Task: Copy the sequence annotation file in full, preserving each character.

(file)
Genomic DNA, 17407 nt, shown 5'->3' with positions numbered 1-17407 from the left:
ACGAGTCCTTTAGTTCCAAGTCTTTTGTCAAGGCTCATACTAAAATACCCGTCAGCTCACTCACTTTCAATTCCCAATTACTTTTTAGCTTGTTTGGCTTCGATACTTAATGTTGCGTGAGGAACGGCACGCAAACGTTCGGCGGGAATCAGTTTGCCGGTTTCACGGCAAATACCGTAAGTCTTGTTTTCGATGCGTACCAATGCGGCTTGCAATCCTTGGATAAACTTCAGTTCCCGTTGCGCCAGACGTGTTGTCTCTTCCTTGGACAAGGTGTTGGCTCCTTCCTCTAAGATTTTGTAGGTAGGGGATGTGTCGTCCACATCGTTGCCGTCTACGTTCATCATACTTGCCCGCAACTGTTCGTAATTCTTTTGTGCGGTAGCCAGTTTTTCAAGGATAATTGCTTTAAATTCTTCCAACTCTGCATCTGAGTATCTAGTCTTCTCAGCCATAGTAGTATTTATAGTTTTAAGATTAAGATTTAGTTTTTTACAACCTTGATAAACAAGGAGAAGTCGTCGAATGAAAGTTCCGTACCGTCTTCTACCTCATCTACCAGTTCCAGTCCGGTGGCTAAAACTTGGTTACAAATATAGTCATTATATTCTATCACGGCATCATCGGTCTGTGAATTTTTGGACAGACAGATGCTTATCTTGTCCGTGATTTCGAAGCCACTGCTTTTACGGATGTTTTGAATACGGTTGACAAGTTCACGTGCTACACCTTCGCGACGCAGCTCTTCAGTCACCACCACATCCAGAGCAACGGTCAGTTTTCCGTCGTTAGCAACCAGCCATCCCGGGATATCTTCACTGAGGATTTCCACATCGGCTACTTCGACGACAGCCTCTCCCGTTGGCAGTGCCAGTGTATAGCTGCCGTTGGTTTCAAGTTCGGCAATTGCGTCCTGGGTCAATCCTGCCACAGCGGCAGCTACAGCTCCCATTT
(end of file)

Genomic DNA, 17407 nt, shown 5'->3' with positions numbered 1-17407 from the left:
ACGAGTCCTTTAGTTCCAAGTCTTTTGTCAAGGCTCATACTAAAATACCCGTCAGCTCACTCACTTTCAATTCCCAATTACTTTTTAGCTTGTTTGGCTTCGATACTTAATGTTGCGTGAGGAACGGCACGCAAACGTTCGGCGGGAATCAGTTTGCCGGTTTCACGGCAAATACCGTAAGTCTTGTTTTCGATGCGTACCAATGCGGCTTGCAATCCTTGGATAAACTTCAGTTCCCGTTGCGCCAGACGTGTTGTCTCTTCCTTGGACAAGGTGTTGGCTCCTTCCTCTAAGATTTTGTAGGTAGGGGATGTGTCGTCCACATCGTTGCCGTCTACGTTCATCATACTTGCCCGCAACTGTTCGTAATTCTTTTGTGCGGTAGCCAGTTTTTCAAGGATAATTGCTTTAAATTCTTCCAACTCTGCATCTGAGTATCTAGTCTTCTCAGCCATAGTAGTATTTATAGTTTTAAGATTAAGATTTAGTTTTTTACAACCTTGATAAACAAGGAGAAGTCGTCGAATGAAAGTTCCGTACCGTCTTCTACCTCATCTACCAGTTCCAGTCCGGTGGCTAAAACTTGGTTACAAATATAGTCATTATATTCTATCACGGCATCATCGGTCTGTGAATTTTTGGACAGACAGATGCTTATCTTGTCCGTGATTTCGAAGCCACTGCTTTTACGGATGTTTTGAATACGGTTGACAAGTTCACGTGCTACACCTTCGCGACGCAGCTCTTCAGTCACCACCACATCCAGAGCAACGGTCAGTTTTCCGTCGTTAGCAACCAGCCATCCCGGGATATCTTCACTGAGGATTTCCACATCGGCTACTTCGACGACAGCCTCTCCCGTTGGCAGTGCCAGTGTATAGCTGCCGTTGGTTTCAAGTTCGGCAATTGCGTCCTGGGTCAATCCTGCCACAGCGGCAGCTACAGCTCCCATTT